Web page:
NRI ACHIVERS – II MIRA NAIR
An Indian lady
born in the state of Orissa some time in the late fifties, involved in doing political protest theater in the streets of Delhi in the Seventies – eventually works her way up to the International moviedom and has to her credit, apart from innumerable prestigious movie awards, the distinction of directing top rated Hollywood actors of the likes of Uma Thurman, Denzel Washington and Reese Witherspoon among others !
For others, it may be a fairy-tale, but for Mira – it has been a pleasant reality. Always buoyed by the rebel within her, she has dared to dream and excelled to achieve. We are talking about the irrepressible and celebrated yet controversial American director of Indian-origin Mira Nair – who certainly lives by her own rules. Otherwise, how could anyone explain her decision to spurn the offer to direct the celluloid version of the fourth book of J K Rowling’s best-selling adventures series Harry Potter and the Order of the Phoenix – on the grounds that because she did not find it ‘creative enough’. “The prospect of working with special effects rather than flesh and blood and more importantly, spending three years in London is what put me off. Moreover, I do not like to take up a film which others with a similar creative talent can also make” is what Nair is believed to have said.
Just completed 49 years of age, Mira has traversed a long journey since her early days at Bhubaneswar, Orissa. Born to a civil servant father and a social worker mother, she was the youngest of three children from a middle-class Punjabi family. Mira first left her home town at 13 to attend an Irish Catholic missionary school in Simla. She went on to attend the University of New Delhi where she studied Sociology and Theater. It was at Delhi, that Mira became involved in political street theater and performed for three years in an amateur drama company in Delhi, working with director Barry John and later Joseph Chaikin of the Open Theater in New York. However, as far as the academics were concerned, she was dissatisfied with the quality of the education and hence left for the US in 1976 at age 19 with a full scholarship to study Theatre at Harvard University.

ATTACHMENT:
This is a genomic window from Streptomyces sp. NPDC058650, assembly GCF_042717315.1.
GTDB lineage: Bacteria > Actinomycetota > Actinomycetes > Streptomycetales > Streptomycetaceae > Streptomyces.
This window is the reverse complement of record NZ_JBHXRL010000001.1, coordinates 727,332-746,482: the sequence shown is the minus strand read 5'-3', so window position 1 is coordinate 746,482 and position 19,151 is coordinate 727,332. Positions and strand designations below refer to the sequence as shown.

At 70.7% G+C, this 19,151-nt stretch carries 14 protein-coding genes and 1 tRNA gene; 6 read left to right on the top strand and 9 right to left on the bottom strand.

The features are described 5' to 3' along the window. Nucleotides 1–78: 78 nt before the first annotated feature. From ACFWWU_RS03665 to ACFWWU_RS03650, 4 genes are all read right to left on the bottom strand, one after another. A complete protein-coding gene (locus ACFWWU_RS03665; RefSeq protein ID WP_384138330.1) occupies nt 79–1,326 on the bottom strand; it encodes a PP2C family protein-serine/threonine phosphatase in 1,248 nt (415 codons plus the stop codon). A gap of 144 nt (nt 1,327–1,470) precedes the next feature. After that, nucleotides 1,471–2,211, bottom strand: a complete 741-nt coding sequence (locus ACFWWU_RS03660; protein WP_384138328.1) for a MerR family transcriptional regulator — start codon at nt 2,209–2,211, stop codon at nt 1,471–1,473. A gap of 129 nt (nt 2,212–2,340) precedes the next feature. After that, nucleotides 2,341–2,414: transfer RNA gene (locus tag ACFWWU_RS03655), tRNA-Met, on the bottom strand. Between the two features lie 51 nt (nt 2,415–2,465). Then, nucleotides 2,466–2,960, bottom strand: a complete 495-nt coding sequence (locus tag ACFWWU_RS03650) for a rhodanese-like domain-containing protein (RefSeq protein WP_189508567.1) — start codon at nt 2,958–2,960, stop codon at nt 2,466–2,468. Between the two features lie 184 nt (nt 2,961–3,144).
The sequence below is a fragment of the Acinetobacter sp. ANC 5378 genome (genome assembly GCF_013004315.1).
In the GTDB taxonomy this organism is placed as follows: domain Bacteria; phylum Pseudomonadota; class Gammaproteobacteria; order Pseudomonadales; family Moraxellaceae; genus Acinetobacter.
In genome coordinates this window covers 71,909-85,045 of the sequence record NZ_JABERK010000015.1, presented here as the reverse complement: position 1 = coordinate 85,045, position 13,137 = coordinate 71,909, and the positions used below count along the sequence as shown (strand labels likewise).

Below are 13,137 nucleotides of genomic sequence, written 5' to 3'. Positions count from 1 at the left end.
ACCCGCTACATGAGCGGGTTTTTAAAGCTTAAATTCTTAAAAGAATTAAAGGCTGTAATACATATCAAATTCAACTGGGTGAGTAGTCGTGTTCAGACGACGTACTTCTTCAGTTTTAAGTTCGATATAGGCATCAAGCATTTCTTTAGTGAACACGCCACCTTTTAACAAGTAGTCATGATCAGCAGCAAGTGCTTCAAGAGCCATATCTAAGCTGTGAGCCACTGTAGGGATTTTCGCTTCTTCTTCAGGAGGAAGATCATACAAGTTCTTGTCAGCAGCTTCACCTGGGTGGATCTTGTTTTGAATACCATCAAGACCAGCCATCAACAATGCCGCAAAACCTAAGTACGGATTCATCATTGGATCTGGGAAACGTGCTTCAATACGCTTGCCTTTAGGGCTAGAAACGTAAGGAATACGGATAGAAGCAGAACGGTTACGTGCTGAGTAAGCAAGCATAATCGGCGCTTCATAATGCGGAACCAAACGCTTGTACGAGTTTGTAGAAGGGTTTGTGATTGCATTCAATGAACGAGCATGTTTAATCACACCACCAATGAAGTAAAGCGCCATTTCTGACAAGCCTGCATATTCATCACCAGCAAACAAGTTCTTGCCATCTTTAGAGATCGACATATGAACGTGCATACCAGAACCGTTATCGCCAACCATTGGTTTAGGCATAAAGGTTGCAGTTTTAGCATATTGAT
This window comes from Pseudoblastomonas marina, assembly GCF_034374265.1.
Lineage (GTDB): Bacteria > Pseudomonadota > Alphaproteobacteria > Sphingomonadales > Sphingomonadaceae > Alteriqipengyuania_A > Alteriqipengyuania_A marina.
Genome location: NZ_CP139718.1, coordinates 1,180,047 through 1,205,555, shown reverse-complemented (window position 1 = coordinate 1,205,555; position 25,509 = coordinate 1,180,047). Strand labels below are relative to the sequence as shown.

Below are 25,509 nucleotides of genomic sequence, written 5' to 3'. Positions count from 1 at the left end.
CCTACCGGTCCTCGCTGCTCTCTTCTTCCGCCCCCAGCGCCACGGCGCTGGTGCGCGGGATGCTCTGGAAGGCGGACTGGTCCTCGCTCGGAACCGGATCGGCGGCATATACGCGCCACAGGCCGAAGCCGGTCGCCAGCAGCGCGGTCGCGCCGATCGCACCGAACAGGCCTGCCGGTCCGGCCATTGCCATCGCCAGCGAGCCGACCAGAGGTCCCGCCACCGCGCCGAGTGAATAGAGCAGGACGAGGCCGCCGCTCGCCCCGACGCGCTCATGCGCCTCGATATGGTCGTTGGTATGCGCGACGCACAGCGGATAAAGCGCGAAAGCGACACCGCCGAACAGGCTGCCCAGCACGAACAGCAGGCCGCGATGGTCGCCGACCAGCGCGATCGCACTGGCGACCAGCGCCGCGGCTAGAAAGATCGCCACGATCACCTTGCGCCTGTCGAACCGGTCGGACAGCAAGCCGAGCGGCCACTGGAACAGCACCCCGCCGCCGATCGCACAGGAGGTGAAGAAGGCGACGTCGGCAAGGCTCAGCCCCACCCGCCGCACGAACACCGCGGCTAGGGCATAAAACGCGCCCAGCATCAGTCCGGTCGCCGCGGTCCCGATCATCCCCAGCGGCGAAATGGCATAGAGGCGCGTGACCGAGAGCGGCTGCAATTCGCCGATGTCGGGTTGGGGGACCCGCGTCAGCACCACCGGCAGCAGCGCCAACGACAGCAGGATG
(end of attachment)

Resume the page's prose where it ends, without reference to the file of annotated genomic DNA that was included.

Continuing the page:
The theatre program at Harvard could not either satisfy her, as she felt that the theatre at the university was too conventional and too staid, compared to what she had done in India. Moreover, the lack of creativity as an actor made her feel incomplete. It was thus her inherent wish to don the mantle of the show and be in control – telling the story, controlling the light, the gesture and the frame, was what drew Mira Nair towards film making. She had once said, “I am an independent film-maker – first and foremost. I have always cut my own cloth. Creative freedom is imperative for me”. Rightly so !
Mira’s student work and her first independent films were documentaries exploring the culture and traditions of India and their impact on the lives of ordinary people. Her first film was Jama Masjid Street Journal (1979) which was also her Master’s thesis project – based on the life of a traditional Muslim community from the Western perspective. She found initial success as a documentary filmmaker, winning awards for So Far From India (1982) and India Cabaret (1985). The films got her Best Documentary prizes at the American Film Festival and New York’s Global Village Film Festival. Incidentally, for shooting India Cabaret – a study of strippers at a Bombay nightclub, a male customer who is a regular at the club, and his wife who stays at home – Mira decided to spend two months living with strippers in a Bombay nightclub.
Apart from the incipient struggle as a documentary filmmaker, Mira also had to face the disagreement of her family. They were not open to Mira making documentary films and in fact, were much disappointed by her decision to live with the strippers in the night club. It was only after Mira made her first feature film , got critical acclamation and was nominated for the Oscars, did they realized the potential of their prodigal daughter.
In 1987, Nair departed from documentary filmmaking. Building on her experience in theater and documentary film, Nair and her scriptwriter, Sooni Taraporevala, a college friend of Nair’s and a native of Bombay, conducted a three-month workshop with 30 street children who would ultimately perform in the feature film Salaam Bombay! This film, which was a realistic look at life on the streets in Bombay, gave Nair the taste of real success as Salaam Bombay! was nominated for an Academy Award, Golden Globe, and BAFTA Award for Best Foreign Language Film. It also won the Camera D’Or (for best first feature) and the Prix du Publique (for most popular entry) at the Cannes Film Festival as well as 25 other international awards